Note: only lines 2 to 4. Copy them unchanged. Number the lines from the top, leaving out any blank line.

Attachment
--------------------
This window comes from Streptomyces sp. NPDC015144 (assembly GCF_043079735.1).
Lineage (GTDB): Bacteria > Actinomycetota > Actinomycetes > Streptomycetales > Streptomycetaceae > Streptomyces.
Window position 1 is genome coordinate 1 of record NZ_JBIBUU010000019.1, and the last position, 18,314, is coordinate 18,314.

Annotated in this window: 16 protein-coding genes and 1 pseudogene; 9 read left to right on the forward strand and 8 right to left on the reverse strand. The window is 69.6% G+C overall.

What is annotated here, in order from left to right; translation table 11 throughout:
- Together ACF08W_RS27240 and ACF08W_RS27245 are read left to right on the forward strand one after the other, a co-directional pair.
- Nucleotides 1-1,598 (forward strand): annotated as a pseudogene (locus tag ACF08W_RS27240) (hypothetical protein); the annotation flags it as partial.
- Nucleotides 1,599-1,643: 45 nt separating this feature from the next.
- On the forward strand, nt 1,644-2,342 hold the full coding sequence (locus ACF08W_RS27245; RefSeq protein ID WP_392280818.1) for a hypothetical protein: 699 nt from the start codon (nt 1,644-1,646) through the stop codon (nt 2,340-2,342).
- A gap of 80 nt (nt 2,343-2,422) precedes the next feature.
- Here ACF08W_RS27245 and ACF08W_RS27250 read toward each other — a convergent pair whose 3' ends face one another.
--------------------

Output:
Lineage (GTDB): Bacteria > Actinomycetota > Actinomycetes > Streptomycetales > Streptomycetaceae > Streptomyces.
Window position 1 is genome coordinate 1 of record NZ_JBIBUU010000019.1, and the last position, 18,314, is coordinate 18,314.

Annotated in this window: 16 protein-coding genes and 1 pseudogene; 9 read left to right on the forward strand and 8 right to left on the reverse strand. The window is 69.6% G+C overall.